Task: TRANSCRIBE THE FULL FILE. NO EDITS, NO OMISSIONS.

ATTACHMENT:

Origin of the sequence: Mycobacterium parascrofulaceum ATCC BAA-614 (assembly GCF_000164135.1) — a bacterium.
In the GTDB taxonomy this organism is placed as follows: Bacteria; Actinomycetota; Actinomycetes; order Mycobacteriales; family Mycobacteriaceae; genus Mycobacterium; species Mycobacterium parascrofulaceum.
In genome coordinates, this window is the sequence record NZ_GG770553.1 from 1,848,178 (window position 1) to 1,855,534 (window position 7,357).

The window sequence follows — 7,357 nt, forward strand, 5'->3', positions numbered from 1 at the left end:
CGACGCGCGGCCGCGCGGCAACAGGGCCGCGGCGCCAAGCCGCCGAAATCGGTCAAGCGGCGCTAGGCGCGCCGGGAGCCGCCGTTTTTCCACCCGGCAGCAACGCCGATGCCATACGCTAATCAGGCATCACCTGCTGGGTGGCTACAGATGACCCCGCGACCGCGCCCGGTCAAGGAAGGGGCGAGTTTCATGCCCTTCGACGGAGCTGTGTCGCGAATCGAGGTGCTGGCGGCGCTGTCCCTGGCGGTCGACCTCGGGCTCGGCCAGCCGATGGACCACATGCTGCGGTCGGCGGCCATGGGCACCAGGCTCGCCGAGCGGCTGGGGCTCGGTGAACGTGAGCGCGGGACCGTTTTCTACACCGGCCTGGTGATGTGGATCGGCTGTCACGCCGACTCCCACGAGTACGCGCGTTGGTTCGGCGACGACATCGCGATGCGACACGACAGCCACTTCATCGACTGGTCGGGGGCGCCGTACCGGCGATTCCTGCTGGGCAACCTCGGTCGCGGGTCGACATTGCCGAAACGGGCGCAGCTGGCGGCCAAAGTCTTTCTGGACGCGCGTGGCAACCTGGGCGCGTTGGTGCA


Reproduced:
Origin of the sequence: Mycobacterium parascrofulaceum ATCC BAA-614 (assembly GCF_000164135.1) — a bacterium.
In the GTDB taxonomy this organism is placed as follows: Bacteria; Actinomycetota; Actinomycetes; order Mycobacteriales; family Mycobacteriaceae; genus Mycobacterium; species Mycobacterium parascrofulaceum.
In genome coordinates, this window is the sequence record NZ_GG770553.1 from 1,848,178 (window position 1) to 1,855,534 (window position 7,357).

The window sequence follows — 7,357 nt, forward strand, 5'->3', positions numbered from 1 at the left end:
CGACGCGCGGCCGCGCGGCAACAGGGCCGCGGCGCCAAGCCGCCGAAATCGGTCAAGCGGCGCTAGGCGCGCCGGGAGCCGCCGTTTTTCCACCCGGCAGCAACGCCGATGCCATACGCTAATCAGGCATCACCTGCTGGGTGGCTACAGATGACCCCGCGACCGCGCCCGGTCAAGGAAGGGGCGAGTTTCATGCCCTTCGACGGAGCTGTGTCGCGAATCGAGGTGCTGGCGGCGCTGTCCCTGGCGGTCGACCTCGGGCTCGGCCAGCCGATGGACCACATGCTGCGGTCGGCGGCCATGGGCACCAGGCTCGCCGAGCGGCTGGGGCTCGGTGAACGTGAGCGCGGGACCGTTTTCTACACCGGCCTGGTGATGTGGATCGGCTGTCACGCCGACTCCCACGAGTACGCGCGTTGGTTCGGCGACGACATCGCGATGCGACACGACAGCCACTTCATCGACTGGTCGGGGGCGCCGTACCGGCGATTCCTGCTGGGCAACCTCGGTCGCGGGTCGACATTGCCGAAACGGGCGCAGCTGGCGGCCAAAGTCTTTCTGGACGCGCGTGGCAACCTGGGCGCGTTGGTGCA